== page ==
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As a born-and-raised Michigander, Vernor’s is still my go-to whenever I have an upset stomach. Because I grew up drinking it, it doesn’t seem that strong to me, but when I’ve had non-Michiganders taste it I’ve gotten some interesting reactions.

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I live in Columbus, OH now, and we can find it in a few stores down here. But yes, its distribution is definitely limited.

I can find Vernors at my local grocery store chain here in Oklahoma. They must be fans?!

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On a funnier note, I recall being a kid (growing up in Michigan) and my best friend and I would put Vernor’s in his dog’s bowl. He’d go over to drink it (the dog, not my friend) and the bubbles would burst up into his nose, and he’d scrunch it all up and sneeze.

It was hilarious when you were eight. Now it’s just mean, of course… but… :slight_smile:

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The Vernor’s sneeze is essential to the pop experience.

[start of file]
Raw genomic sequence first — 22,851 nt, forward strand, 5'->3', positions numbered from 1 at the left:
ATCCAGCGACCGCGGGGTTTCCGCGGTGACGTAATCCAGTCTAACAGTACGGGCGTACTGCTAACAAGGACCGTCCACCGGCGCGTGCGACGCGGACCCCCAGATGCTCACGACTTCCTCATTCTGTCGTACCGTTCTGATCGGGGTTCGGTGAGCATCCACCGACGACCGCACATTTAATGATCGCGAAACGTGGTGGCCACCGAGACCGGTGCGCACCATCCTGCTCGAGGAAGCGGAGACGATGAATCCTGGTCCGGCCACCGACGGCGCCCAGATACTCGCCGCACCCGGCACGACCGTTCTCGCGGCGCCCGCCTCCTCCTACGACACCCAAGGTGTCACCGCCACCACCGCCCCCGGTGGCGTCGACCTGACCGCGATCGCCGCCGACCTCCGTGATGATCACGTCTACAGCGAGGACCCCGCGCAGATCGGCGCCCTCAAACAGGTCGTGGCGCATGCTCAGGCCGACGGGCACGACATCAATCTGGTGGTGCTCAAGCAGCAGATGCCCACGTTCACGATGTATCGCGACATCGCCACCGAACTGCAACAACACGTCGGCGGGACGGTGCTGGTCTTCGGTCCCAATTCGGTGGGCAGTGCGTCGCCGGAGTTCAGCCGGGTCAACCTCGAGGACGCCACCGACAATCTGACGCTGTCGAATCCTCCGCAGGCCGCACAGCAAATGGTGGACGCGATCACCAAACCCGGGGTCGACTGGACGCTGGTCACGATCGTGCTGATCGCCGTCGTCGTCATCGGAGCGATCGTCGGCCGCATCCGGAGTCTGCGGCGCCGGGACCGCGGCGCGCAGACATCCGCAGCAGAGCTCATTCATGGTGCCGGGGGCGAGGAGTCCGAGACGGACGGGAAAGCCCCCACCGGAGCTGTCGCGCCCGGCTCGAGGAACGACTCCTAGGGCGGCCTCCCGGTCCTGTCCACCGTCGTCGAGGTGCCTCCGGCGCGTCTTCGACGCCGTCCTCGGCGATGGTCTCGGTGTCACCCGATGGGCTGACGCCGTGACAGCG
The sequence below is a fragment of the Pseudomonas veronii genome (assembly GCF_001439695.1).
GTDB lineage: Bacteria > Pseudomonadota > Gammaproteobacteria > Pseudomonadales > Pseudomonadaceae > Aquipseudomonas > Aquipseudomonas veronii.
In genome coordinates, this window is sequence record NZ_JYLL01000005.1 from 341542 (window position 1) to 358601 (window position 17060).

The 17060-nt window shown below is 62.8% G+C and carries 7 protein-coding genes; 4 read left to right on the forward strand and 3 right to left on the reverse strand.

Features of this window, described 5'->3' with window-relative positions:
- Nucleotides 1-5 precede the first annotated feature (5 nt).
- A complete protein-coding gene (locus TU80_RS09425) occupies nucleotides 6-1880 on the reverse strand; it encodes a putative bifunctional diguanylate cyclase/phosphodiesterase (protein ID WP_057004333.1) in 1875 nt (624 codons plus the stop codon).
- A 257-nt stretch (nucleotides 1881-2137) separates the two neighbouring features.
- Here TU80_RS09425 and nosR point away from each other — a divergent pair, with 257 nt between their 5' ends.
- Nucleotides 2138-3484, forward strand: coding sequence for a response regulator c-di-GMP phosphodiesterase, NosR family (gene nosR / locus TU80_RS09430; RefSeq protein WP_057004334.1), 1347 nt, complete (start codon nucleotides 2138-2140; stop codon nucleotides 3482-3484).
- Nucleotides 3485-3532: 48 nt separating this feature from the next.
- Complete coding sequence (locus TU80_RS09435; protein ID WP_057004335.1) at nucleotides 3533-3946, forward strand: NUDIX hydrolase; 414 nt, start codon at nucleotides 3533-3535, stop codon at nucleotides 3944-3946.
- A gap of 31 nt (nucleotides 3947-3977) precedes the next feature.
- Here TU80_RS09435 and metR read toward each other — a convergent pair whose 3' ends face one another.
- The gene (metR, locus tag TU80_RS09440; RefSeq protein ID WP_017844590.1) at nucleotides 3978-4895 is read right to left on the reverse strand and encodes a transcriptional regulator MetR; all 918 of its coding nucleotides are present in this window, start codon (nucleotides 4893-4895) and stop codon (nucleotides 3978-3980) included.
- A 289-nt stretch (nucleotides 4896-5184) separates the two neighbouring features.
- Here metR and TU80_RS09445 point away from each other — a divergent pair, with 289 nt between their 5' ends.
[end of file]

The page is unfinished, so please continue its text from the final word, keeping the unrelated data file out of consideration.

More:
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I would LOVE to try Vernors Ice Cream. I was born in Cleveland and lived there several years, but always visited my grandparents whenever possible from Illinois where we couldn’t get it at that time. I LOVE LOVE LOVE Vernor’s on good vanilla ice cream on a hot day.
I tell people I am tall because I was raised on Vernors.
Sometimes I baste it on a ham in my slow cooker.
I get Vernor’s now in Portland, Oregon.

As a life long Detroiter, it’s Vernors Ginger Ale (what is this “soda” of which you speak?). It used to be for stomach aches when I was a child, and now it’s for mixing with the Irish Whisky of your choice.

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I grew up in Hammond, IN and Vernors was readily available at grocery stores. I love the spicy flavor. Now, I live in Boise, ID and can get it at some of the stores that stock “retro” sodas. Cost Plus/World Market for one. We also have a local retro candy store, Cravins, that stocks several older brands of soda.